The devices were first introduced in Tanzania in 1998 in order to curb the escalating number of accidents, but they proved a failure once drivers discovered how to tamper with them.
Following the failure, police traffic and bus owners abandoned the devices until three weeks ago, when a new order was issued ordering that all passenger buses be equipped with the speed governors.
But, this week, the Tanzania Bus Owners Association (Taboa) vocally opposed the order, saying it was another white elephant project aimed at benefiting a few key individuals. In the face of this public pressure, the Traffic Police Chief put his order on hold. “What puzzles many is that the importation and supply of these devices is dominated by a few individuals who have connections with some traffic officers,” a source within Taboa told The Guardian on Sunday.
The source, who declined to be named for fear of retaliation from the regulator, added: “It's very clear who is pushing this deal and why now…some individuals want to make billions using the same project that failed a decade ago.” Taboa's argument is that there are more serious safety issues that need to be addressed by the Traffic Police Department before jumping into another costly and difficult to monitor project.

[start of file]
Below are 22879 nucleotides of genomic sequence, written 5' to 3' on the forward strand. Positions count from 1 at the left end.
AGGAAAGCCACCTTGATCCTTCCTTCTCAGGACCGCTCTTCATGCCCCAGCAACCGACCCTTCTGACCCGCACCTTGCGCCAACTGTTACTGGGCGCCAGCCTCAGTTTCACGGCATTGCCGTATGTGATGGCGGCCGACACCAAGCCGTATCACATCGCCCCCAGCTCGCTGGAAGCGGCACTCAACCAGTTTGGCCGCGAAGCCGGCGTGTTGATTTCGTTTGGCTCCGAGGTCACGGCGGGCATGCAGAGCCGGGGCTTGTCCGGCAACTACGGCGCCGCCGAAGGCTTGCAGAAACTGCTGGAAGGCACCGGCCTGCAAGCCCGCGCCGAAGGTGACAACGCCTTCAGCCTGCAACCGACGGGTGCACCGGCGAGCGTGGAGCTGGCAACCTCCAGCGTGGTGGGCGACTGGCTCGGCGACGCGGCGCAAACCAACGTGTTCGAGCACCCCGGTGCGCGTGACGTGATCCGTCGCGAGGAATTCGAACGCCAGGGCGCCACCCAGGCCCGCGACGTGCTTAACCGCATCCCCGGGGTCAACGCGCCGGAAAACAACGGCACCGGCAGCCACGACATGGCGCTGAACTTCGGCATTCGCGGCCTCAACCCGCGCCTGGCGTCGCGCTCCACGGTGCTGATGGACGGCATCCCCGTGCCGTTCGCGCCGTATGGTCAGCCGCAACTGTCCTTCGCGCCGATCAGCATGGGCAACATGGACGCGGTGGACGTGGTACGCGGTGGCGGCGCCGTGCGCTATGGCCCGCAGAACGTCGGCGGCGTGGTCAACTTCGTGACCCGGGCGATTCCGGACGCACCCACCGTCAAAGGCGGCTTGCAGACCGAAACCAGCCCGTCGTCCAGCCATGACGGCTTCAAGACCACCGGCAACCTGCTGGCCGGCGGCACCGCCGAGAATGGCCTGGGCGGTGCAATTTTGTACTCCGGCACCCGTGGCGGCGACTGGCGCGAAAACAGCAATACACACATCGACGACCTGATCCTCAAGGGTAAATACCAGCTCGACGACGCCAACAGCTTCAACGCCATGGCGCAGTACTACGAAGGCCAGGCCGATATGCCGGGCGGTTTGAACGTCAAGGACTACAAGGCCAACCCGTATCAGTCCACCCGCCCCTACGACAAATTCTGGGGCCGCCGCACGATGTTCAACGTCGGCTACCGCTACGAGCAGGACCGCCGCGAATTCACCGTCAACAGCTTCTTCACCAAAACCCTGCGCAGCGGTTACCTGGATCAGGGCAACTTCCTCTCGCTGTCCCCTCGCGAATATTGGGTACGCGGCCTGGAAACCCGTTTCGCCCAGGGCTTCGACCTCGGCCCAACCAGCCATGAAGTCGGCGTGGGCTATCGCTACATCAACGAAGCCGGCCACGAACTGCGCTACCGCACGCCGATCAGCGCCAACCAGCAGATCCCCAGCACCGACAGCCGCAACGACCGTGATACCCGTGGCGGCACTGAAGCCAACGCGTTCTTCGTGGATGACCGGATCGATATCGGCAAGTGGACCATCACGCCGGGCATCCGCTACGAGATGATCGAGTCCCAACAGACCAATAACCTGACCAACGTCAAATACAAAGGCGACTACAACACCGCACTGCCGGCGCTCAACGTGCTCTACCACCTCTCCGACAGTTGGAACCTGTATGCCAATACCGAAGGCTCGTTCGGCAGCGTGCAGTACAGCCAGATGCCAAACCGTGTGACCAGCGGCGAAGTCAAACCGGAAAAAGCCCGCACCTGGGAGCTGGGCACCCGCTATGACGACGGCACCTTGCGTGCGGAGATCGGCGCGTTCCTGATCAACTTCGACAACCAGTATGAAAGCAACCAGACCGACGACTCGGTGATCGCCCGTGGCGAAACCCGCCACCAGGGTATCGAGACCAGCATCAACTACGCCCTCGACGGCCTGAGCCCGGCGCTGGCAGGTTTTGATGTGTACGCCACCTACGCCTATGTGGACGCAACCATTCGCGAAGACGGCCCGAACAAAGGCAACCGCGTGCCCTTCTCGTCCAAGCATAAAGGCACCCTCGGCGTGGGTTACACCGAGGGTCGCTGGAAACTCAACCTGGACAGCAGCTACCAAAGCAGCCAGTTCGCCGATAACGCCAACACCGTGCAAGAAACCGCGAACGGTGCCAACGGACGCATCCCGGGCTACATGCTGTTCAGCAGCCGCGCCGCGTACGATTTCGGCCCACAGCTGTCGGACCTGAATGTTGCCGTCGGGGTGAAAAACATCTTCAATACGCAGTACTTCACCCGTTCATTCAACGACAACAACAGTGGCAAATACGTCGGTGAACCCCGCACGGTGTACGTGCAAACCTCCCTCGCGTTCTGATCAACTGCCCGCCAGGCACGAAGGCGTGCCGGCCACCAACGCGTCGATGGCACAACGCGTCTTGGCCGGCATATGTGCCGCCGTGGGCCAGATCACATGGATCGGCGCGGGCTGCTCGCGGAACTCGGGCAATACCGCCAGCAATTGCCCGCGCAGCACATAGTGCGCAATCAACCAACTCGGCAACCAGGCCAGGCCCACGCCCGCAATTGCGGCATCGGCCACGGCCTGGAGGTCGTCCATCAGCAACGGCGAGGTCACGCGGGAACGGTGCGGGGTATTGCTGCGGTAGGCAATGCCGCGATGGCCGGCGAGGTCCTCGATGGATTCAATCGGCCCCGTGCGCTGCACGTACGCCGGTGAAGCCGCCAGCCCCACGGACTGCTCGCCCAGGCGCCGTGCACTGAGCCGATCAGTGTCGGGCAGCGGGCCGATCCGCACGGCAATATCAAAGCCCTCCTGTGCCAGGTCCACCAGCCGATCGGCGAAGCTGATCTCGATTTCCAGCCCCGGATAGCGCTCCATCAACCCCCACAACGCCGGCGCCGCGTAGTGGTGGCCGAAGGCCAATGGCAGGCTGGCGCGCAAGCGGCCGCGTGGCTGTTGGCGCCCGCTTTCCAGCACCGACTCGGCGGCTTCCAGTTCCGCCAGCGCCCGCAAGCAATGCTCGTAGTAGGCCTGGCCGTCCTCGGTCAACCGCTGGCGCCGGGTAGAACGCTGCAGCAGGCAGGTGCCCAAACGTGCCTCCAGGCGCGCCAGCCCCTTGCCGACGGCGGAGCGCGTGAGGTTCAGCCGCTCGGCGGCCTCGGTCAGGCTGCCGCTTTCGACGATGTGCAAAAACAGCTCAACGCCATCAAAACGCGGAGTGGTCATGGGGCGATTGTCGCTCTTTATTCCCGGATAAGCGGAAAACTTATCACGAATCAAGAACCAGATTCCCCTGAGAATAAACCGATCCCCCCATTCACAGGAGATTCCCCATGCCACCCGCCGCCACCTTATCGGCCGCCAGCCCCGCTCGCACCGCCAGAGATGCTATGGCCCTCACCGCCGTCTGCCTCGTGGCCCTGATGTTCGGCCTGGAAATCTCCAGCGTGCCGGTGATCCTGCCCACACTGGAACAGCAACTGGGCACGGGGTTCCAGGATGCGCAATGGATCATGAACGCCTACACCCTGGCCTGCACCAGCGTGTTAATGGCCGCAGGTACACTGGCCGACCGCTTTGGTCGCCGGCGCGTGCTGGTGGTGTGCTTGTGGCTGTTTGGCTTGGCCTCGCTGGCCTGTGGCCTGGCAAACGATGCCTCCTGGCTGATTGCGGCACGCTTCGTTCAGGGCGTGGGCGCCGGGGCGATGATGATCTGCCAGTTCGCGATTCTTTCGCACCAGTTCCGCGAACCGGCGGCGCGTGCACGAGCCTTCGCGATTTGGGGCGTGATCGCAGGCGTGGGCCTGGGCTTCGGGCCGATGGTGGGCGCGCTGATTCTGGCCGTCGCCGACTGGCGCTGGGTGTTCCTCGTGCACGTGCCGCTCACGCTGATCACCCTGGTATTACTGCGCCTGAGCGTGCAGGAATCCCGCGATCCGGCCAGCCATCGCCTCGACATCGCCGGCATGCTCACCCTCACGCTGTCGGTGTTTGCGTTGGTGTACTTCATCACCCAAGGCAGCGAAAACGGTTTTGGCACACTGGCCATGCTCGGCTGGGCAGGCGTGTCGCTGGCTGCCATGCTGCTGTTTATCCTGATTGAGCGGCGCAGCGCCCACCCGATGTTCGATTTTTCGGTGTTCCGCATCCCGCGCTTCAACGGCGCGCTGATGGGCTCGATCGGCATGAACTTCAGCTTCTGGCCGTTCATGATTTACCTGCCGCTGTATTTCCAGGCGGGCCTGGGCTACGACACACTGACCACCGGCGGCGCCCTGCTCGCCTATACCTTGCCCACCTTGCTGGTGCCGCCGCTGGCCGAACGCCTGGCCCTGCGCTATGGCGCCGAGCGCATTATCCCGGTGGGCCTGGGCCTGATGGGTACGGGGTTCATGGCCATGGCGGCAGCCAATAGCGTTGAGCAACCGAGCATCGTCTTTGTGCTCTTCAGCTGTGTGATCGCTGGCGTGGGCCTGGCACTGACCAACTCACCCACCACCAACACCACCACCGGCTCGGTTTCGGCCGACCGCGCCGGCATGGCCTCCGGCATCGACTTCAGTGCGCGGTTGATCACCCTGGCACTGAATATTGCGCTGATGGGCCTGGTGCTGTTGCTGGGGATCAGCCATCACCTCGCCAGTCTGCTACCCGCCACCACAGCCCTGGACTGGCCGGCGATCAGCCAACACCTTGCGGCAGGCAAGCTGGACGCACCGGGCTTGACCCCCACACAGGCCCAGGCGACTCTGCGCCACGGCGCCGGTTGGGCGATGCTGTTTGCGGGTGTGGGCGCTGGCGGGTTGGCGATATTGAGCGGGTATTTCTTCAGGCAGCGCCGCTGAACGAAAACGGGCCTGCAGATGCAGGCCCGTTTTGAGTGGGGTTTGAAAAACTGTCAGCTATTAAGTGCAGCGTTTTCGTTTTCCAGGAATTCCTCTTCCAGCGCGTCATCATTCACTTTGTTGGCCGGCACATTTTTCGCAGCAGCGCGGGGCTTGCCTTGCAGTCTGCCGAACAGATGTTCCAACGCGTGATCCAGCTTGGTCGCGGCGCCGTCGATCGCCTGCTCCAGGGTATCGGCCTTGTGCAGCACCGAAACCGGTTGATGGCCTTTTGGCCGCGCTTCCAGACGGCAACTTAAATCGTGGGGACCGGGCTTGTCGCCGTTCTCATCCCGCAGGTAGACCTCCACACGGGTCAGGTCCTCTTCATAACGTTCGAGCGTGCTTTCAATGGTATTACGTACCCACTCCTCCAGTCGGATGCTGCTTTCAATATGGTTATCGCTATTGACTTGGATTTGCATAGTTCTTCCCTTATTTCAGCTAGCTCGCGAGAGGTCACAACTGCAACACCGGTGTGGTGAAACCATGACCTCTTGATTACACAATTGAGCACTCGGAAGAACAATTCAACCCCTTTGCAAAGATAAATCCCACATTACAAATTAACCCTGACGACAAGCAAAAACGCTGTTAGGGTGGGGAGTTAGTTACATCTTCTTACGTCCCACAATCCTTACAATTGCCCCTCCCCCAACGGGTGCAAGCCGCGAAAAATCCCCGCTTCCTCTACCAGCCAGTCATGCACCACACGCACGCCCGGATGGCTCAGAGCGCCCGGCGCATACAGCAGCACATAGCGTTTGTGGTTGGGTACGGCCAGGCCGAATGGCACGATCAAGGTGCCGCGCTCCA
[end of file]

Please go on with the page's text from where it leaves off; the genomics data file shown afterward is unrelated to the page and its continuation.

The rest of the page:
For example, in the three years since the Police Traffic Chief first mandated that all passenger buses made with lorry chassis shouldn’t operate on Tanzania roads, most buses on the road have continued to defy that order.
The order came after vehicle inspectors in 2007 discovered 130 fake passenger buses in Dar es Salaam that were made with lorry chassis, which are considered unsafe for public use.
With details showing that nearly half of the 23,000 buses on Tanzanian roads are made of lorry chassis, the Police Traffic Department has failed to act on its order.